Stockbrokers and equity fund managers are on opposite sides of the same arena - brokers sell the equities which fund managers buy. Their daily lives are completely entwined and many cross the floor to join the other side.
In fact, most of the traffic is in one direction, from fund management to broking. Why? Because brokers are paid so much more than fund managers.
Graduates starting in equities on the sell side can expect to earn more than 35,000 in their first year. If they do well, five years later they'll be getting around 80,000. More senior salesmen and equities analysts will have basic salaries well over the 100,000 mark.
On the buy side, however, things are not quite so rosy. Graduate trainees in fund management this year will generally earn about 25,000. After five to ten years the difference is not so pronounced, with most fund managers and buyside analysts earning 60-80k.
At the top end of the scale, chief investment officers and senior people running major well-known funds can see salaries well over 100,000.
But it's bonuses that make the real difference. On the sell side, in a good year, bonuses can be double basic salary or more. That's well in excess in anything expected on the buy side.
True, benefits can sometimes be better on the buy side many fund management institutions are insurance companies and similar with long traditions of generous employee benefits, like fully-paid maternity leave. Generous stock option schemes are also more prevalent in fund management, because continuity of staff is more important than in broking.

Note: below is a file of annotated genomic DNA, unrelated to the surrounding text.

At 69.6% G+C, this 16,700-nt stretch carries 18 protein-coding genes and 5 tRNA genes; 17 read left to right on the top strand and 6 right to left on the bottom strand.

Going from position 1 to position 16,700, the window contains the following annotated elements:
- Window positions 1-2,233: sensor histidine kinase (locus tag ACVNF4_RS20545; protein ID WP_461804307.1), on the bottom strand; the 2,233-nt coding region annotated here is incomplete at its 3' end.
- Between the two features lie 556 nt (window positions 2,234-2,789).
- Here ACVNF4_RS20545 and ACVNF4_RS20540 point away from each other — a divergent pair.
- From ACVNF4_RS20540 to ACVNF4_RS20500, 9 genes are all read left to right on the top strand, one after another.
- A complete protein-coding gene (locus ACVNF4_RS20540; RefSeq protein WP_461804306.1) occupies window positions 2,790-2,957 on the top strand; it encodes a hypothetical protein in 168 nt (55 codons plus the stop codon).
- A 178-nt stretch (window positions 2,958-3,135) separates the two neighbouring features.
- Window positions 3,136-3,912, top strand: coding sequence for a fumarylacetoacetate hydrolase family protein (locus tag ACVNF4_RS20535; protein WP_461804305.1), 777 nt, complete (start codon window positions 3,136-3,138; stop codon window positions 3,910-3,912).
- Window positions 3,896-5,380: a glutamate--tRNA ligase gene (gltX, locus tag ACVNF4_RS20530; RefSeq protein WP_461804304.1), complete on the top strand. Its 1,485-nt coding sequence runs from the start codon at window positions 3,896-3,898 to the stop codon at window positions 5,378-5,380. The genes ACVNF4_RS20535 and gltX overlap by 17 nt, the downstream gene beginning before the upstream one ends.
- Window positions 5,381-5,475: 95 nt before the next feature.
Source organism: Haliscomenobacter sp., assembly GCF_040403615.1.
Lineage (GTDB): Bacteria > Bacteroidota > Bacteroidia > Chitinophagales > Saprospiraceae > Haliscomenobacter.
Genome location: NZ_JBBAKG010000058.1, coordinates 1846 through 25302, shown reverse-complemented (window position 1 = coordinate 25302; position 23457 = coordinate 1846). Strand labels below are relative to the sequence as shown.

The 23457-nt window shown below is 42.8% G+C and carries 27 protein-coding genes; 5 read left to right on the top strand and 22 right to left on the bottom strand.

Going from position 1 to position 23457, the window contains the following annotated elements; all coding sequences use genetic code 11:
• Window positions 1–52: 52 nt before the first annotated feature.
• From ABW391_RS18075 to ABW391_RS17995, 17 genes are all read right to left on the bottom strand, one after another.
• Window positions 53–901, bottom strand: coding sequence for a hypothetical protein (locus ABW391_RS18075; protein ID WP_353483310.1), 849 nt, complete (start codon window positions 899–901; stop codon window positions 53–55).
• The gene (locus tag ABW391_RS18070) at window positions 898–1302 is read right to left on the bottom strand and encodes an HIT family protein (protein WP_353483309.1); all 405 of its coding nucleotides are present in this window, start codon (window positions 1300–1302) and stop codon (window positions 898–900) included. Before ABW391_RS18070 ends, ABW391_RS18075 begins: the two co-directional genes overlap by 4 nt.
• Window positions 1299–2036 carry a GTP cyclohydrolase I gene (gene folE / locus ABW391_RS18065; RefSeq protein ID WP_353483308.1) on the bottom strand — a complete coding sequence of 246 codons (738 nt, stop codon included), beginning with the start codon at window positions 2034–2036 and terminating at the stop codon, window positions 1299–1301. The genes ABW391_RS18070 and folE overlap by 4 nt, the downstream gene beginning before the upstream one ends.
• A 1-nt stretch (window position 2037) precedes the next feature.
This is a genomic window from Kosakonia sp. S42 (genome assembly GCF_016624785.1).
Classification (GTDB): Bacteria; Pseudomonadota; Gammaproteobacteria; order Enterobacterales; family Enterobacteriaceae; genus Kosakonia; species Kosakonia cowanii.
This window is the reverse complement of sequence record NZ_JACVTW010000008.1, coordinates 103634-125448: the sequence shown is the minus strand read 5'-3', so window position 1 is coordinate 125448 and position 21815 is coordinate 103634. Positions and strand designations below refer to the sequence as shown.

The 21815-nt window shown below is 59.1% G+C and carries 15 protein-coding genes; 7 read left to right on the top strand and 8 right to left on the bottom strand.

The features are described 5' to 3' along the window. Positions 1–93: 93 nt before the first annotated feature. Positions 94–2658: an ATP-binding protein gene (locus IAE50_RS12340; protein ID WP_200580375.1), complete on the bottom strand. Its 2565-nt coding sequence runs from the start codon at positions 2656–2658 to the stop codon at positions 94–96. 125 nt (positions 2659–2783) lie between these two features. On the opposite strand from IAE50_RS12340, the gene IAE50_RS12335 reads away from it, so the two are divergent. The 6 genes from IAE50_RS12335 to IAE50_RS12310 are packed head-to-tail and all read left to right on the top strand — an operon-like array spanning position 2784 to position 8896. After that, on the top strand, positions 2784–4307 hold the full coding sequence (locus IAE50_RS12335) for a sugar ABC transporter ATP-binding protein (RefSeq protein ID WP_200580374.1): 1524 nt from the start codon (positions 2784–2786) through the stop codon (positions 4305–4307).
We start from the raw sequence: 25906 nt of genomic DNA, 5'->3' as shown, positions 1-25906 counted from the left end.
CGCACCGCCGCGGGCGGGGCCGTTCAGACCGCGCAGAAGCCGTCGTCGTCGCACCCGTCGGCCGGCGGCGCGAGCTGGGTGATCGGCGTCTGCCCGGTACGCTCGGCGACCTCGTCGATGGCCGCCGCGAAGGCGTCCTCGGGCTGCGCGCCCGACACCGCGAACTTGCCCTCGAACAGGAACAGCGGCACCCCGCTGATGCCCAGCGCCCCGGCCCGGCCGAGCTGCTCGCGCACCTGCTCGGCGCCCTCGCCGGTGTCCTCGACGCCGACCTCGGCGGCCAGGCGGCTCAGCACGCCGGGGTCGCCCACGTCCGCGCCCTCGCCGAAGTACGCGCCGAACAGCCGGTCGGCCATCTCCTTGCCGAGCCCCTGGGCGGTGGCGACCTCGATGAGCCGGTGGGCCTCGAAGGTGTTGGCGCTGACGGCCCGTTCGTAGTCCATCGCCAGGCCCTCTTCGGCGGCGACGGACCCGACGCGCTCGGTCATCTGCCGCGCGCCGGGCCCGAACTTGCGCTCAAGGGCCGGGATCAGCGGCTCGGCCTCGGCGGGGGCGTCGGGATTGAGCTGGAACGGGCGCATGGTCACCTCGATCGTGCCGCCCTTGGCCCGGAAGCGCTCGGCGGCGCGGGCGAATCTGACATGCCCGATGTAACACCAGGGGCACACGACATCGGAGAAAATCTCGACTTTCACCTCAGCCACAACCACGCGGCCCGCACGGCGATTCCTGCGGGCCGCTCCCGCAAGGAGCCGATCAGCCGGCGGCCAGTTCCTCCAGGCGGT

There is a diferent culture, too, with fund managers on the whole working slightly shorter hours and operating to quarterly, rather than daily, performance pressures.
However, as pre-funded pension funds become the norm across Europe, the fund management industry will continue to grow, and so will the pay gap. Eventually, the UK may even see some US-style compensation packages appearing for star fund managers, with bonuses linked to performance by a formula with no upper limit.
Until that day arrives, most people on the buy side will have to cross the floor if they want to catch up - or start picking those stocks (within the limits laid down by the law) for themselves.
Salary history - crossing the floor can hurt your wallet
1990: UK equities, sell side, graduate trainee Joining salary: 17,500, First year bonus: 1,500
1995: Moved to another UK equities house, sell side, equity sales Leaving salary: 37,500, Final bonus: 15,000, New Joining salary: 60,000, First year bonus: 40,000
1999: Left to study for Masters in Finance Degree Final salary: 92,000, Final bonus: 85,000
2000: Graduated with Master's Degree Joined fund management company as analyst
Starting salary: 70,000